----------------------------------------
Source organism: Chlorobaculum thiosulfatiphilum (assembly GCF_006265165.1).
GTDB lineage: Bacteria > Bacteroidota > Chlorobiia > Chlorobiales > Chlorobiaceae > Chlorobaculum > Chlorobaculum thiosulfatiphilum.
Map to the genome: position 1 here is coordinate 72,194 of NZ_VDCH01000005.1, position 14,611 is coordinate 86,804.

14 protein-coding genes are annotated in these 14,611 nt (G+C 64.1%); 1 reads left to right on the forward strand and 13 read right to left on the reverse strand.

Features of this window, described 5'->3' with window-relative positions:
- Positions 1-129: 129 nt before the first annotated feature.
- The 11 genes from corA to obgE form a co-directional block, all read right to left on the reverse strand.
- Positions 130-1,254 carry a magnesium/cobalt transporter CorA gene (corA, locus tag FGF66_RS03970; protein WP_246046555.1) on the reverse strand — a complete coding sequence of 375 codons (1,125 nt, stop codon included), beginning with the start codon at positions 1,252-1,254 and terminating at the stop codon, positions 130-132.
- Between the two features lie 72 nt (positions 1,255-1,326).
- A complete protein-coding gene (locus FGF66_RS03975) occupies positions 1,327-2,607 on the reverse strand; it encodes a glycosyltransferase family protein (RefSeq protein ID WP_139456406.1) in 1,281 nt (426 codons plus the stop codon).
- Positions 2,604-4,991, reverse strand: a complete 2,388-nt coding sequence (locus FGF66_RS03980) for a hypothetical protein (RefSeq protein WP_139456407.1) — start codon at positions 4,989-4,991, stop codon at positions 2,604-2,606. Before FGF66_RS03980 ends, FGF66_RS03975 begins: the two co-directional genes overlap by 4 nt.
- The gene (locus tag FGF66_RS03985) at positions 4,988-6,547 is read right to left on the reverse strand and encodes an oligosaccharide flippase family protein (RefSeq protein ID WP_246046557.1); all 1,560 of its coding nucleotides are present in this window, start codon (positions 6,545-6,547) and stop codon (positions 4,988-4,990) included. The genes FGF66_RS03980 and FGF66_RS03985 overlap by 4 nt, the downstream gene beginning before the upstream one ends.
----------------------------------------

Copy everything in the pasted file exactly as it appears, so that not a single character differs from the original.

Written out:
Source organism: Chlorobaculum thiosulfatiphilum (assembly GCF_006265165.1).
GTDB lineage: Bacteria > Bacteroidota > Chlorobiia > Chlorobiales > Chlorobiaceae > Chlorobaculum > Chlorobaculum thiosulfatiphilum.
Map to the genome: position 1 here is coordinate 72,194 of NZ_VDCH01000005.1, position 14,611 is coordinate 86,804.

14 protein-coding genes are annotated in these 14,611 nt (G+C 64.1%); 1 reads left to right on the forward strand and 13 read right to left on the reverse strand.

Features of this window, described 5'->3' with window-relative positions:
- Positions 1-129: 129 nt before the first annotated feature.
- The 11 genes from corA to obgE form a co-directional block, all read right to left on the reverse strand.
- Positions 130-1,254 carry a magnesium/cobalt transporter CorA gene (corA, locus tag FGF66_RS03970; protein WP_246046555.1) on the reverse strand — a complete coding sequence of 375 codons (1,125 nt, stop codon included), beginning with the start codon at positions 1,252-1,254 and terminating at the stop codon, positions 130-132.
- Between the two features lie 72 nt (positions 1,255-1,326).
- A complete protein-coding gene (locus FGF66_RS03975) occupies positions 1,327-2,607 on the reverse strand; it encodes a glycosyltransferase family protein (RefSeq protein ID WP_139456406.1) in 1,281 nt (426 codons plus the stop codon).
- Positions 2,604-4,991, reverse strand: a complete 2,388-nt coding sequence (locus FGF66_RS03980) for a hypothetical protein (RefSeq protein WP_139456407.1) — start codon at positions 4,989-4,991, stop codon at positions 2,604-2,606. Before FGF66_RS03980 ends, FGF66_RS03975 begins: the two co-directional genes overlap by 4 nt.
- The gene (locus tag FGF66_RS03985) at positions 4,988-6,547 is read right to left on the reverse strand and encodes an oligosaccharide flippase family protein (RefSeq protein ID WP_246046557.1); all 1,560 of its coding nucleotides are present in this window, start codon (positions 6,545-6,547) and stop codon (positions 4,988-4,990) included. The genes FGF66_RS03980 and FGF66_RS03985 overlap by 4 nt, the downstream gene beginning before the upstream one ends.